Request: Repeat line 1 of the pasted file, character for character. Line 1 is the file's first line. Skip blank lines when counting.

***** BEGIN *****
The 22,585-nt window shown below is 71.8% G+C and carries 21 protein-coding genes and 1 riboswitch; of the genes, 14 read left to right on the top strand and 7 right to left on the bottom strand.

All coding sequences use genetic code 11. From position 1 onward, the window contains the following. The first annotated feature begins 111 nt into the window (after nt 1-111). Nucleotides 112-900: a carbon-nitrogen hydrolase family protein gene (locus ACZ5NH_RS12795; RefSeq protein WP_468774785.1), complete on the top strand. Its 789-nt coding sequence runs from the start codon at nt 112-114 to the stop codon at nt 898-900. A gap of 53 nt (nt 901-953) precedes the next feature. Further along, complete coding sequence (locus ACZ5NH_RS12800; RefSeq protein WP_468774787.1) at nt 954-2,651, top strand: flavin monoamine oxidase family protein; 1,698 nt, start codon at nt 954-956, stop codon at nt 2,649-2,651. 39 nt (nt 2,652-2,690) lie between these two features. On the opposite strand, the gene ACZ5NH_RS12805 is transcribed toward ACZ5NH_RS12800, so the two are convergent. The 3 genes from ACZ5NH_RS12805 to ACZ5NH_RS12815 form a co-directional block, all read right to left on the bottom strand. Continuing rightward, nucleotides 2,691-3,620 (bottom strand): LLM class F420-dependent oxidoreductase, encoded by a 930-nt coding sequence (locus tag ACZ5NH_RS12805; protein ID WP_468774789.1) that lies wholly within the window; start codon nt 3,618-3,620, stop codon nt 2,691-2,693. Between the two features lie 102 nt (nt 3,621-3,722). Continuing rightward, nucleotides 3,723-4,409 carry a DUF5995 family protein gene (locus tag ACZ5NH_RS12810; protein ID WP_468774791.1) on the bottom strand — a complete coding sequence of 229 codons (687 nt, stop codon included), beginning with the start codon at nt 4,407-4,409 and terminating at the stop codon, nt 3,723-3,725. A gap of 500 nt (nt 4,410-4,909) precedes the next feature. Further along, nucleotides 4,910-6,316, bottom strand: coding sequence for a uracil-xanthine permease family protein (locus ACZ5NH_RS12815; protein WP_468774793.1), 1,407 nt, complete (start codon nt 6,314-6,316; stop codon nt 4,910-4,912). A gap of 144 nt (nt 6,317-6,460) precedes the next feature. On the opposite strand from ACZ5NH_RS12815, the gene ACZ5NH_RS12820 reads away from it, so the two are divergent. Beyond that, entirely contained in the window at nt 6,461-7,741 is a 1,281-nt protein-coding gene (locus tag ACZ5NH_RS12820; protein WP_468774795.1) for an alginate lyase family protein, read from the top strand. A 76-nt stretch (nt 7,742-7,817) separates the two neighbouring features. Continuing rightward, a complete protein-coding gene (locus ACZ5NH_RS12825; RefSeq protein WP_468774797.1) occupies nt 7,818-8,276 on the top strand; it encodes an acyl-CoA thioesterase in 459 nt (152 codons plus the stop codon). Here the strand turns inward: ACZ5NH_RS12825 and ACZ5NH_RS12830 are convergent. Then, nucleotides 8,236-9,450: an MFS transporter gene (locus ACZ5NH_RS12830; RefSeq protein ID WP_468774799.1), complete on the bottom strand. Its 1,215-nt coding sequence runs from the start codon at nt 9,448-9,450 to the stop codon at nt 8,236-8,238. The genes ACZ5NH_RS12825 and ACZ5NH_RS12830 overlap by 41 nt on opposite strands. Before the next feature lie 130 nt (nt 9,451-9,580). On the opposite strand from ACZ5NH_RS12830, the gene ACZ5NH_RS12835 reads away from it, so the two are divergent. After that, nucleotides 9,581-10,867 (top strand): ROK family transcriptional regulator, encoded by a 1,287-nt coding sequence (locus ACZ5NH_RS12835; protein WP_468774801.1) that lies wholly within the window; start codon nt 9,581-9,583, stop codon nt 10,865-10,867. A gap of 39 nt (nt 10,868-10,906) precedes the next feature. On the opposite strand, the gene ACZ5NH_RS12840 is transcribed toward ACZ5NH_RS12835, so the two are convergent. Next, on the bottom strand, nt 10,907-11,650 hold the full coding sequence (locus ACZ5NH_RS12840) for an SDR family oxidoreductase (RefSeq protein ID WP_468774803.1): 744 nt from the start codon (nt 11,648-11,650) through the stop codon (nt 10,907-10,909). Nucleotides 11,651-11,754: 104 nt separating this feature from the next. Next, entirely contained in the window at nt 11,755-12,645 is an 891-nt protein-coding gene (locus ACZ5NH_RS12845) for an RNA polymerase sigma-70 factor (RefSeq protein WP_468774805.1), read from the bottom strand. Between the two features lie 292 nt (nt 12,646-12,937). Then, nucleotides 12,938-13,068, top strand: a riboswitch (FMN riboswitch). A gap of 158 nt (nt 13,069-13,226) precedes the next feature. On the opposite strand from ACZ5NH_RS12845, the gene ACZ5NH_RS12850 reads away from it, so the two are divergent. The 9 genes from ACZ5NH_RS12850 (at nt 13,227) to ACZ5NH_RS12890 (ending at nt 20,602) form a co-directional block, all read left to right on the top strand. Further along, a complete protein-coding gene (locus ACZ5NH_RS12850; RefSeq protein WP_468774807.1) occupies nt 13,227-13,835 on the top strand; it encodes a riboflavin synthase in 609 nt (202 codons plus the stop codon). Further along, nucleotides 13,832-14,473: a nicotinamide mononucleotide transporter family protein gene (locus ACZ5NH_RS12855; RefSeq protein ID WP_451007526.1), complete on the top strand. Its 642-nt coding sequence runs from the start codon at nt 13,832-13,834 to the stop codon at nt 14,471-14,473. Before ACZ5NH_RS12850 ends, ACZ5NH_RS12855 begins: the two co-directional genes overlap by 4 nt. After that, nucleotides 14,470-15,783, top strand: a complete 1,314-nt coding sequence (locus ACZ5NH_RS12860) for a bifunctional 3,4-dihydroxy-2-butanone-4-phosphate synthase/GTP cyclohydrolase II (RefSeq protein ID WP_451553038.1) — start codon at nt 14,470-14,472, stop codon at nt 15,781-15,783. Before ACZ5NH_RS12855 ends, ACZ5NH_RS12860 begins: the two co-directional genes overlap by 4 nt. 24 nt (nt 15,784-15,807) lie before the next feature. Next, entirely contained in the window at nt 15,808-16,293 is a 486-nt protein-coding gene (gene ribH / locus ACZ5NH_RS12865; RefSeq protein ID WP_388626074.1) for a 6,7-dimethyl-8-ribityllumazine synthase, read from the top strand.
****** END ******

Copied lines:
The 22,585-nt window shown below is 71.8% G+C and carries 21 protein-coding genes and 1 riboswitch; of the genes, 14 read left to right on the top strand and 7 right to left on the bottom strand.